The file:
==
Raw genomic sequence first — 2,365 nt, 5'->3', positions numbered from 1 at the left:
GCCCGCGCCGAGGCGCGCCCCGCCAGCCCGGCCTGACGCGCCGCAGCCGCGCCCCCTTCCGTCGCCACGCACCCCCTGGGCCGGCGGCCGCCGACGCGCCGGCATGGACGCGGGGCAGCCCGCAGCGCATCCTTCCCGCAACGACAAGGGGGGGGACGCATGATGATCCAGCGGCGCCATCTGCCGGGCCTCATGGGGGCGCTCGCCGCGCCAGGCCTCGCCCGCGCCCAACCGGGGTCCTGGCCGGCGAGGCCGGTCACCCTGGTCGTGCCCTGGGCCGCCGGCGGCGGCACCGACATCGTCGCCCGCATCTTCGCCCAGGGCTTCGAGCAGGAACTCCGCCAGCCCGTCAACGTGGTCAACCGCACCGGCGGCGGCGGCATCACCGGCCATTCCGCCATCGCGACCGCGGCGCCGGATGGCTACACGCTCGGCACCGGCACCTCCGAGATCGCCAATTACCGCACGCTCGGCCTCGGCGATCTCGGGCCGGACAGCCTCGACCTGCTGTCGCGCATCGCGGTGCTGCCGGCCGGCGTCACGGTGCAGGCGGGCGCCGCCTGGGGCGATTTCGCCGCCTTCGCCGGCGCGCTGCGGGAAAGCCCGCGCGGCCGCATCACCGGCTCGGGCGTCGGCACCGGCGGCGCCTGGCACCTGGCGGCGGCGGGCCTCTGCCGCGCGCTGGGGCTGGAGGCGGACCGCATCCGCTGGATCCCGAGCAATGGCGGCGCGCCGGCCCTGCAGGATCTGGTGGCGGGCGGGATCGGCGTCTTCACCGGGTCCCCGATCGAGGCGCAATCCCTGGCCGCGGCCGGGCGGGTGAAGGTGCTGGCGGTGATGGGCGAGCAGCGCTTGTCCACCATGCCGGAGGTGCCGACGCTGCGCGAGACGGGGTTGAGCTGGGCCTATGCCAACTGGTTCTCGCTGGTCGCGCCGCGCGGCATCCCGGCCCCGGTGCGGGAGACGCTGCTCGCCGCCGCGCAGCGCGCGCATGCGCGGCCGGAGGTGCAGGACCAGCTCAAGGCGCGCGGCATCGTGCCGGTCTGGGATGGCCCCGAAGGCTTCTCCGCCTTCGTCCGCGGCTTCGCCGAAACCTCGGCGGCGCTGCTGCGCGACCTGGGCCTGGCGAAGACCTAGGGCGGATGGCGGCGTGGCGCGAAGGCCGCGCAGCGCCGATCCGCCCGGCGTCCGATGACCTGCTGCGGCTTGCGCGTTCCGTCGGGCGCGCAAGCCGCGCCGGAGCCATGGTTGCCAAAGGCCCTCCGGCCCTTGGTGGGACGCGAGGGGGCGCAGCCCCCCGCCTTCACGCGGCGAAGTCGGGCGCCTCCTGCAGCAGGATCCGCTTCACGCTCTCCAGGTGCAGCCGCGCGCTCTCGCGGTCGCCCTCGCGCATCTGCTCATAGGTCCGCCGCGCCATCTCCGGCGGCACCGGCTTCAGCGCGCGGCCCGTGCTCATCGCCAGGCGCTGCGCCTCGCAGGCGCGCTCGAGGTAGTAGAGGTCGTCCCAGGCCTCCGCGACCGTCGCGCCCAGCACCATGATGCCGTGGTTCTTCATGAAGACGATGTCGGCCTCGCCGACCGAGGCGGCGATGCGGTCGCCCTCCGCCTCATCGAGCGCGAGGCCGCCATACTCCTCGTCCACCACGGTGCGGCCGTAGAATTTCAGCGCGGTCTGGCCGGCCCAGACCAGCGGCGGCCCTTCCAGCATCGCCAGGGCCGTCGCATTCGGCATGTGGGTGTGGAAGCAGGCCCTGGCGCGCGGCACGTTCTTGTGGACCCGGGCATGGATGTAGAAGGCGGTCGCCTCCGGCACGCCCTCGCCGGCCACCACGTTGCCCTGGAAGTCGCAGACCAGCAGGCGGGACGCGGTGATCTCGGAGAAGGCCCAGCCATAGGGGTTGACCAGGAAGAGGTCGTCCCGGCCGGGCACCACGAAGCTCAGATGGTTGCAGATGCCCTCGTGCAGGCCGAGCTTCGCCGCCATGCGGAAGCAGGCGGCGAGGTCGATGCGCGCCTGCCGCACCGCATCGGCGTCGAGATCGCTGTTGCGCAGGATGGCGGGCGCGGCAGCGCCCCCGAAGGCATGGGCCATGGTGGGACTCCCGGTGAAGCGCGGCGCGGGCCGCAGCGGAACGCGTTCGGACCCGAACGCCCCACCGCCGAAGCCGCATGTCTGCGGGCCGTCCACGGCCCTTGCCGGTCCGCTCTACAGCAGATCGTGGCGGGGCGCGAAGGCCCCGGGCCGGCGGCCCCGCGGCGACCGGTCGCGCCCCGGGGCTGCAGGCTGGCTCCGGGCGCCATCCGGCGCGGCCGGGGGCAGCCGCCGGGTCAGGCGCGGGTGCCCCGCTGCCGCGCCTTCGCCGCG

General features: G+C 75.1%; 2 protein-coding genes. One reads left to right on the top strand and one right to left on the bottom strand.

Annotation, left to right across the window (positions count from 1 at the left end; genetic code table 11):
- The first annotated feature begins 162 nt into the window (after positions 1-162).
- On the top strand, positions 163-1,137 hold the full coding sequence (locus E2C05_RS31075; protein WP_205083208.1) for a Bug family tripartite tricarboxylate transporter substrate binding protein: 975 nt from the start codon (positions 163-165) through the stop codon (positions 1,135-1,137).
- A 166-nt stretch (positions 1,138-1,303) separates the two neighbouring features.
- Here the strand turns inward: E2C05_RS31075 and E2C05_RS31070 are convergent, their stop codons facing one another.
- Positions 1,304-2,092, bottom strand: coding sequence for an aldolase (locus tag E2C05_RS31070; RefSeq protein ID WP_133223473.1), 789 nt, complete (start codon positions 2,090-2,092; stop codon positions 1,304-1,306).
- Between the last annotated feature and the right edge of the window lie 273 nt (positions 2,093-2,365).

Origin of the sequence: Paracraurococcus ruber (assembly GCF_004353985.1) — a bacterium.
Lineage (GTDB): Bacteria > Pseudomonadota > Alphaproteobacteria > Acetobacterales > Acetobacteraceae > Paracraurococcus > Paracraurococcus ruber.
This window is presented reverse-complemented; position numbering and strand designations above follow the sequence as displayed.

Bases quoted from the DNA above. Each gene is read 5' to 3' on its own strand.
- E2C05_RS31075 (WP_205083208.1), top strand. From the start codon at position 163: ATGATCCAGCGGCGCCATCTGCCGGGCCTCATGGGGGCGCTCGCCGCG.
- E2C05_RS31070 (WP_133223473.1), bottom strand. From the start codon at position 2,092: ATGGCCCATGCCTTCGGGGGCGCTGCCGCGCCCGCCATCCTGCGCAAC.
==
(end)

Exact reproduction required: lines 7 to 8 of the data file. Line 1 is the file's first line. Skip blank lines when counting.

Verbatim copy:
- A 166-nt stretch (positions 1,138-1,303) separates the two neighbouring features.
- Here the strand turns inward: E2C05_RS31075 and E2C05_RS31070 are convergent, their stop codons facing one another.